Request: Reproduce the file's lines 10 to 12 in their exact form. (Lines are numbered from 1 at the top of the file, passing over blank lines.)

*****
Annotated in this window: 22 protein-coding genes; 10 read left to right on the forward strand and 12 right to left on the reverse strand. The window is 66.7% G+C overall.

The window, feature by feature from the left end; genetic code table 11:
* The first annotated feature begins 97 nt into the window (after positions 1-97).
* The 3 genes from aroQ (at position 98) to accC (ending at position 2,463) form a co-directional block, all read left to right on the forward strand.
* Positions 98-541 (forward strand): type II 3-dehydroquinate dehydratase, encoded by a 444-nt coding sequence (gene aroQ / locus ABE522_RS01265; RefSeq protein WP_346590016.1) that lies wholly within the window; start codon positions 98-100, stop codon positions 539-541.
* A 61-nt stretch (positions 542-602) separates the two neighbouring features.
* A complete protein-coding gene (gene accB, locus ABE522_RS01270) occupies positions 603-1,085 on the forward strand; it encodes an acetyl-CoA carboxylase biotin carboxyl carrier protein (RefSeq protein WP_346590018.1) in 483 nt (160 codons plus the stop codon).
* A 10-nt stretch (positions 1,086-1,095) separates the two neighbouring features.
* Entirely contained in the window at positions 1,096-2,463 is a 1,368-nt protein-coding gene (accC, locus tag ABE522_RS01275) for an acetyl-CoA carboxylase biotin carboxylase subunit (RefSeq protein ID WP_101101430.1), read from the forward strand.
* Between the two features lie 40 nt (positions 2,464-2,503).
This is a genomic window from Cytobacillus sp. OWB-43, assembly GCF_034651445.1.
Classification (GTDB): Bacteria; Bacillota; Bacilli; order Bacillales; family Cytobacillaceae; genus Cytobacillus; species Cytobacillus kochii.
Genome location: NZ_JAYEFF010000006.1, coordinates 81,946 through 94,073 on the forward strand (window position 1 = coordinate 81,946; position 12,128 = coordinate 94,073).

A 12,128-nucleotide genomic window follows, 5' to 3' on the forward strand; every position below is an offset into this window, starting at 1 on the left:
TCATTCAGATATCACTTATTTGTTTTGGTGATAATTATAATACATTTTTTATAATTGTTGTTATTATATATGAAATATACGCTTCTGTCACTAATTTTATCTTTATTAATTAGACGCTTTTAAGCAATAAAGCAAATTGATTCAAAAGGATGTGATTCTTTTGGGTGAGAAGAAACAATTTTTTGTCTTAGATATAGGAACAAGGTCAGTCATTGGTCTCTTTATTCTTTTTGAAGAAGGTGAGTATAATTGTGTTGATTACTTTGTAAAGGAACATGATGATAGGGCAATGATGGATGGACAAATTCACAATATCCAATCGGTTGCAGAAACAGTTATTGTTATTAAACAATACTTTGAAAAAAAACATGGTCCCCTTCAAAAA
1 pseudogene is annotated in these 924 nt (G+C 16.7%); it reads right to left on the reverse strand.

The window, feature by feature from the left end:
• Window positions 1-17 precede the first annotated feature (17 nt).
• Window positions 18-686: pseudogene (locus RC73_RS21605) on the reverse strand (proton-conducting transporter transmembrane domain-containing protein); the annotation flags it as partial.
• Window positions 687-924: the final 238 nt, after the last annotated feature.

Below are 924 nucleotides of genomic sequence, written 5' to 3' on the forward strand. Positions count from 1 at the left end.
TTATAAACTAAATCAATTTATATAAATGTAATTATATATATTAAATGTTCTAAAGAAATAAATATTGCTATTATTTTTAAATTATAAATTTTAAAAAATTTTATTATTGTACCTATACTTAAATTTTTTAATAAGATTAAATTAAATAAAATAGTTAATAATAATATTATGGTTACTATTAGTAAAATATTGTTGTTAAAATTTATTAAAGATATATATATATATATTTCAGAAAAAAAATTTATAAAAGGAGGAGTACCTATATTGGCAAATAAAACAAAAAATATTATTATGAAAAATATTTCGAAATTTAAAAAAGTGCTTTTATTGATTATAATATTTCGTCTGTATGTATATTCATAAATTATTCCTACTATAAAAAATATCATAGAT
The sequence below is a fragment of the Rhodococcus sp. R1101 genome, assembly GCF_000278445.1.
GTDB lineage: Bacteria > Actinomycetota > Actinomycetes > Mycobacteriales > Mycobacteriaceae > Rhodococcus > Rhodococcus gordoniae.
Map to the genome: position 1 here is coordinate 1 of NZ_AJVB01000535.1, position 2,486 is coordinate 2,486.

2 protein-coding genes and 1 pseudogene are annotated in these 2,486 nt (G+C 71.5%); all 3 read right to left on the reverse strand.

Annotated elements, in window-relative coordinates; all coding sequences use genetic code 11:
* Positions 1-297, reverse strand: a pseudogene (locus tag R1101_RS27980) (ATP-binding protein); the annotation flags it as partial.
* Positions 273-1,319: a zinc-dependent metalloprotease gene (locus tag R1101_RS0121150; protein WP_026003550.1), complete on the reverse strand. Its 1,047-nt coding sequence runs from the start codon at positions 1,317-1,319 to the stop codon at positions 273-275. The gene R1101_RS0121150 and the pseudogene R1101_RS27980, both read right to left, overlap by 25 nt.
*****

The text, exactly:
* Between the two features lie 40 nt (positions 2,464-2,503).
This is a genomic window from Cytobacillus sp. OWB-43, assembly GCF_034651445.1.
Classification (GTDB): Bacteria; Bacillota; Bacilli; order Bacillales; family Cytobacillaceae; genus Cytobacillus; species Cytobacillus kochii.